IT Alignment Intelligence: The Role of Emotional Intelligence in Business and IT Alignment

IT Alignment Intelligence: The Role of Emotional Intelligence in Business and IT Alignment

Eben van Blerk (Cape Peninsula University of Technology, South Africa), Andre de la Harpe (Cape Peninsula University of Technology, South Africa) and Johannes Cronje (Cape Peninsula University of Technology, South Africa)
Copyright: © 2015 |Pages: 18
DOI: 10.4018/978-1-4666-8147-7.ch017
OnDemand PDF Download:
No Current Special Offers


Above average analytical and mathematical ability are highly sought-after human attributes required from IT professionals at work in the Systems Development Life Cycle (SDLC). These attributes are perceived to be ingredients for a successful career in Information Technology (IT). When companies hire IT professionals, they often focus on the “hard” skills needed to perform the work (Joseph, Ang, Chang, & Slaughter, 2010). There is a growing awareness that technical skills alone are insufficient for success in IT. Technical skills and experience are becoming an entry-level requirement. Being technically competent is no longer enough. For IT professionals, to improve business, a wider set of skills are required. This research aimed to determine what the human attributes are that contribute most to the improvement of business, namely IT alignment. It was found that Emotional Intelligence (EI) of business analysts, systems analysts, and project managers does play a role in the non-delivery of business needs by the IT department. Further, human attributes found to contribute to business-IT alignment were experience, communication skills, professionalism, and collaboration skills. A taxonomy of IT alignment intelligence for business analysts, systems analysts, and project managers is proposed.
Chapter Preview


The well documented misalignment between business and IT strategies as well as the perceived non-delivery of the IT department resulted in the question as to why despite all the research, there is still on-going misalignment between business and IT strategies (Belfo & Sousa, 2013; Chan & Reich, 2007; Tallon & Pinsonneault, 2011). Technical skills and knowledge are essential elements but alone they are not sufficient for successful business – IT alignment. IT professionals needs IT alignment intelligence to complement their technical skills in the process of improving business – IT alignment. Despite the fact that it is the human in the IT organisation that has to ensure alignment between business and IT strategies, the non-technical skills required by IT professionals traditionally gets limited focus on the agenda of IT Managers.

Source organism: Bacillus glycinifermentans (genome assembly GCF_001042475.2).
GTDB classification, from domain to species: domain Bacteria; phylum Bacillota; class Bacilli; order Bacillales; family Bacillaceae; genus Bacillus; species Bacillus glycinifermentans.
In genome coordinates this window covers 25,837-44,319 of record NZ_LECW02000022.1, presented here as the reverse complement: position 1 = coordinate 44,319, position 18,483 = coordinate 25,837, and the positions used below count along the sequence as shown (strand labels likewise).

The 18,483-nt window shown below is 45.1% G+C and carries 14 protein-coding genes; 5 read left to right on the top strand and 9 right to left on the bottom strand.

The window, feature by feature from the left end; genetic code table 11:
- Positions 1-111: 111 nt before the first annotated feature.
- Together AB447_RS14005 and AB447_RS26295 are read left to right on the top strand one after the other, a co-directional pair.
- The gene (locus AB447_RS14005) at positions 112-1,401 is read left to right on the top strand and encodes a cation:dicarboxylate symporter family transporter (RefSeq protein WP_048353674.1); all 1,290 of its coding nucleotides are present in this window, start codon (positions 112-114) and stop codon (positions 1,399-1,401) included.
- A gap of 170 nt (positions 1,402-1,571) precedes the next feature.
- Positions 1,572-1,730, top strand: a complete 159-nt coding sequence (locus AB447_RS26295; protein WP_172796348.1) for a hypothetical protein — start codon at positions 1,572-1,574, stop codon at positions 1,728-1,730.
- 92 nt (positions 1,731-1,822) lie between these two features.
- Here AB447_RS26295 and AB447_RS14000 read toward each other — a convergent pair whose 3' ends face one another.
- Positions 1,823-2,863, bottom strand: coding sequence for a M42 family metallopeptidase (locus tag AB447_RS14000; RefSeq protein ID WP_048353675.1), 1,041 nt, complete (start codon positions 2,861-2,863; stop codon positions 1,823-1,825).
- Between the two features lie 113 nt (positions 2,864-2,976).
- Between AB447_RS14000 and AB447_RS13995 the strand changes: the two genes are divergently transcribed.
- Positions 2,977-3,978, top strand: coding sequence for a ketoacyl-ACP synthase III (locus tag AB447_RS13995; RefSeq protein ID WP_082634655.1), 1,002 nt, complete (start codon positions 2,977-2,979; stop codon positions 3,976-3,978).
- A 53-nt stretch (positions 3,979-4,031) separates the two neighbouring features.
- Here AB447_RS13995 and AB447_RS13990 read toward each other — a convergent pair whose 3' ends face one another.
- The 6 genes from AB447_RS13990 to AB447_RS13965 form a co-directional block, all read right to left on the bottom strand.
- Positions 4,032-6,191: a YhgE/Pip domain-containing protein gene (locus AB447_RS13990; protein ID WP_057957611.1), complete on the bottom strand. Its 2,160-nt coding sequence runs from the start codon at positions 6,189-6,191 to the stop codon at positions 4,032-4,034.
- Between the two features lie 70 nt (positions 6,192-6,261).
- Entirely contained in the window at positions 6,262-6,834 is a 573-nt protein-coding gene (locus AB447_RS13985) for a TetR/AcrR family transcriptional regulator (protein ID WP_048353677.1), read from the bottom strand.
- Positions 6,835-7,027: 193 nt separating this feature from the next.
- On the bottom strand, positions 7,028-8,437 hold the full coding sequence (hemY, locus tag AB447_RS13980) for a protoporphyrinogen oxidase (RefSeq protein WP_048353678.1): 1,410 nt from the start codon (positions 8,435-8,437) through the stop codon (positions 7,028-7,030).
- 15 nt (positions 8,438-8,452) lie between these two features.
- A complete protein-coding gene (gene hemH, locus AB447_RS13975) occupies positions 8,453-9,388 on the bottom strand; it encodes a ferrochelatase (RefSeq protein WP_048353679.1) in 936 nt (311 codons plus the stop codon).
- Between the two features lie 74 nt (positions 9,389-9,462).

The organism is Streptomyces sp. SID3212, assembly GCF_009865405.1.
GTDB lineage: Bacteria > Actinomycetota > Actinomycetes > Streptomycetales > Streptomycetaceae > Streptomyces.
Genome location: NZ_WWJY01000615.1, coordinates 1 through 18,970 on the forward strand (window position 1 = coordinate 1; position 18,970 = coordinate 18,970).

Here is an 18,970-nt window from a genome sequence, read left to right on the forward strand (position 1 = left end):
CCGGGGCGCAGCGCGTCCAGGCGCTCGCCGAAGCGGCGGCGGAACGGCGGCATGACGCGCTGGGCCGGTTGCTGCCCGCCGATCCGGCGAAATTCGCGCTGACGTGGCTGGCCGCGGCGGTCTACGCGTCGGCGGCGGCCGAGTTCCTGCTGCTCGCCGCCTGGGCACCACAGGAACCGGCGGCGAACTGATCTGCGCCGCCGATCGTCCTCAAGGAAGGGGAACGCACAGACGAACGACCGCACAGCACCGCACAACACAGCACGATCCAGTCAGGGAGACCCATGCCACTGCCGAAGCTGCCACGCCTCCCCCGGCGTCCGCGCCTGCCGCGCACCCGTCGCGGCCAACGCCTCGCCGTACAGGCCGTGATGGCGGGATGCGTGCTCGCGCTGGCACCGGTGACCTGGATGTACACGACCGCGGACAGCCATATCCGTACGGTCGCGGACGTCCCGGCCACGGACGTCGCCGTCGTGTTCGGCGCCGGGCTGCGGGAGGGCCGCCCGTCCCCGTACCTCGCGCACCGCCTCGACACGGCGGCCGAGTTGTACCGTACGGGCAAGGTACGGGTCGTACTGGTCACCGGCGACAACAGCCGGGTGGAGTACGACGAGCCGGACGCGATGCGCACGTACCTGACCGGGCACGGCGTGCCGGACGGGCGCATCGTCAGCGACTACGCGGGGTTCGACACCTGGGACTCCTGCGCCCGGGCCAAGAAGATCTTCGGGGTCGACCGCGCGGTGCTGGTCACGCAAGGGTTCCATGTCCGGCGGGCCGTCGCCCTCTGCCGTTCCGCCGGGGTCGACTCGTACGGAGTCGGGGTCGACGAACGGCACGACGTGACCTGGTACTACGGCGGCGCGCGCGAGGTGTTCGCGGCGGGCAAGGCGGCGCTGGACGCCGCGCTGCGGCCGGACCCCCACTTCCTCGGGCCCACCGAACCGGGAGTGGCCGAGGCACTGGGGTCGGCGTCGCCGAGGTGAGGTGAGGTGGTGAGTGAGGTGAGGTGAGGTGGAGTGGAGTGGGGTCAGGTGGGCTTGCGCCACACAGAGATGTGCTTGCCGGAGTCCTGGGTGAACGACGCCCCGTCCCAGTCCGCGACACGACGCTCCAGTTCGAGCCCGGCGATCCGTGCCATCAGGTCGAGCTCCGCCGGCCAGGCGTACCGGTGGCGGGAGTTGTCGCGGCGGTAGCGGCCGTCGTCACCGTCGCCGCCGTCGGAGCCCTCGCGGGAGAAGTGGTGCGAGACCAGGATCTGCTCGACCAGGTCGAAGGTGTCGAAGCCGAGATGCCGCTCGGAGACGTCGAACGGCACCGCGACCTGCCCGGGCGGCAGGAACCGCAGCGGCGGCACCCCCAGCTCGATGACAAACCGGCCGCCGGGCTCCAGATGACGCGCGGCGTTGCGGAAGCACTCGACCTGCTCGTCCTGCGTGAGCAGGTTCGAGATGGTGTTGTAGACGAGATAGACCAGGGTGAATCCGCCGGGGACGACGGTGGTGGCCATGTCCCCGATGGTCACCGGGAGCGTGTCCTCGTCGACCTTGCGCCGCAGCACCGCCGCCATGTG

Emotions influence group dynamics, occupational performance, and group effectiveness (Bar-On & Maree, 2009; Bharwaney-Orme & Bar-On, 2002; Dries & Pepermans, 2007; Goleman, 1995, 1998; Higgs, 2004; Janovics & Christiansen, 2001; Mayer & Salovey, 1997; McClelland, 1998; Sala, 2006; Salovey & Mayer, 1990; Spencer & Spencer, 1993). The world of work is emotional. Palmer, Stough, Harmer, & Gignac (2010) define EI as a “set of skills relevant to how we perceive, understand, reason with and manage our own and others’ feelings”. Emotions influence how we perceive and interpret information, and how we respond to others (Sala, 2006). An increasing body of research published in peer-reviewed journals suggests that developing one’s emotionally intelligence can have a significant positive influence on performance in the work place. Several studies also suggest EI exhibits unique variance (incremental validity). EI was also found to be a unique forecaster of job performance independent of the effects of personality and intelligence (O’Boyle, Humphrey, Pollack, Hawver, & Story, 2010).

The purpose of this study is to establish what emotional intelligence competencies IT professionals could have to improve business – IT alignment. A taxonomy of IT alignment intelligence is proposed. Technical skills and knowledge are required of IT professionals, but on their own, they are insufficient for successful alignment of business and IT strategies (Joseph, Ang, Chang, & Slaughter, 2010; Kaluzniacky, 2004). IT alignment intelligence could potentially compliment the technical skills of IT professionals in improving business strategy and IT alignment. This chapter contributes towards the gap in research as far as EI and the IT profession goes. It further contributes to put forward and to highlight the need for more research on the topic and to create more debate on human factors and the alignment of business and IT strategies within organisations. In figure 1 a conceptual framework is proposed. The framework consists of 5 elements namely competencies required from industry, industry competency guidelines, approaches to EA, the Genos model and the EI profiles of IT professionals. This chapter will only address three elements of the framework namely the competency requirements from industry, the industry competency guidelines and the Genos model.

Figure 1.

The conceptual framework


The conceptual framework seeks to assist in the exploring and understanding of the role of EI in possibly bridging the gap between business and IT in organisations. IT managers as well as human resources departments may want to use the framework and the findings of this research to be more focused on specific competencies in their efforts to improve the performance of IT professionals while delivering on the information systems requirements of business.

Complete Chapter List

Search this Book: